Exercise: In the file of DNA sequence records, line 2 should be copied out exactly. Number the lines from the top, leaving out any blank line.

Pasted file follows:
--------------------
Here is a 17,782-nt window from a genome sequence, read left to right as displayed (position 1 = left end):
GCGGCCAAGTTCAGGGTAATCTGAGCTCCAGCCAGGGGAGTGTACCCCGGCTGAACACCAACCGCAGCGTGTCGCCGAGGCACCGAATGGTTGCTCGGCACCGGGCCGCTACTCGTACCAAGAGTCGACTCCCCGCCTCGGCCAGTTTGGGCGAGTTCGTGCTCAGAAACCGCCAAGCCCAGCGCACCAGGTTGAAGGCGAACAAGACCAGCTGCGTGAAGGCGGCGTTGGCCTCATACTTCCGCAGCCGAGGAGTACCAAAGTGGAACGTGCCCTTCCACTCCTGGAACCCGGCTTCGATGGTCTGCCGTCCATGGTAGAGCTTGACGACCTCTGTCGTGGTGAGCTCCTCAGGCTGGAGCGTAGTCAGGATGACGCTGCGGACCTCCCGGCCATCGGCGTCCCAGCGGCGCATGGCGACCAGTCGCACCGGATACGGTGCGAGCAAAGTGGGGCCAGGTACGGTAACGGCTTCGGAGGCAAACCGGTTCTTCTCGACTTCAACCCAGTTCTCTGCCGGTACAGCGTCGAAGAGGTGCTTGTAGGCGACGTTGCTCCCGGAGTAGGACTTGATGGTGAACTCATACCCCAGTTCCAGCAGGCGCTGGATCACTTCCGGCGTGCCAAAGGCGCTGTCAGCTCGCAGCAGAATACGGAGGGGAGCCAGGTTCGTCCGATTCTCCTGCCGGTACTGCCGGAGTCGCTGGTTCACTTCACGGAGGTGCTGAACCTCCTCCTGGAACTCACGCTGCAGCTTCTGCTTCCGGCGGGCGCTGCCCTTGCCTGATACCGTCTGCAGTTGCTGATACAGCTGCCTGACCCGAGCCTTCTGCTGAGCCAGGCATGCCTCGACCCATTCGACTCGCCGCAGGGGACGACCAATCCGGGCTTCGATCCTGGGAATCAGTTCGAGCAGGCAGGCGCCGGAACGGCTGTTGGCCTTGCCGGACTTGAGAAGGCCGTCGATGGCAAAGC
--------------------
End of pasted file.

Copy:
GCGGCCAAGTTCAGGGTAATCTGAGCTCCAGCCAGGGGAGTGTACCCCGGCTGAACACCAACCGCAGCGTGTCGCCGAGGCACCGAATGGTTGCTCGGCACCGGGCCGCTACTCGTACCAAGAGTCGACTCCCCGCCTCGGCCAGTTTGGGCGAGTTCGTGCTCAGAAACCGCCAAGCCCAGCGCACCAGGTTGAAGGCGAACAAGACCAGCTGCGTGAAGGCGGCGTTGGCCTCATACTTCCGCAGCCGAGGAGTACCAAAGTGGAACGTGCCCTTCCACTCCTGGAACCCGGCTTCGATGGTCTGCCGTCCATGGTAGAGCTTGACGACCTCTGTCGTGGTGAGCTCCTCAGGCTGGAGCGTAGTCAGGATGACGCTGCGGACCTCCCGGCCATCGGCGTCCCAGCGGCGCATGGCGACCAGTCGCACCGGATACGGTGCGAGCAAAGTGGGGCCAGGTACGGTAACGGCTTCGGAGGCAAACCGGTTCTTCTCGACTTCAACCCAGTTCTCTGCCGGTACAGCGTCGAAGAGGTGCTTGTAGGCGACGTTGCTCCCGGAGTAGGACTTGATGGTGAACTCATACCCCAGTTCCAGCAGGCGCTGGATCACTTCCGGCGTGCCAAAGGCGCTGTCAGCTCGCAGCAGAATACGGAGGGGAGCCAGGTTCGTCCGATTCTCCTGCCGGTACTGCCGGAGTCGCTGGTTCACTTCACGGAGGTGCTGAACCTCCTCCTGGAACTCACGCTGCAGCTTCTGCTTCCGGCGGGCGCTGCCCTTGCCTGATACCGTCTGCAGTTGCTGATACAGCTGCCTGACCCGAGCCTTCTGCTGAGCCAGGCATGCCTCGACCCATTCGACTCGCCGCAGGGGACGACCAATCCGGGCTTCGATCCTGGGAATCAGTTCGAGCAGGCAGGCGCCGGAACGGCTGTTGGCCTTGCCGGACTTGAGAAGGCCGTCGATGGCAAAGC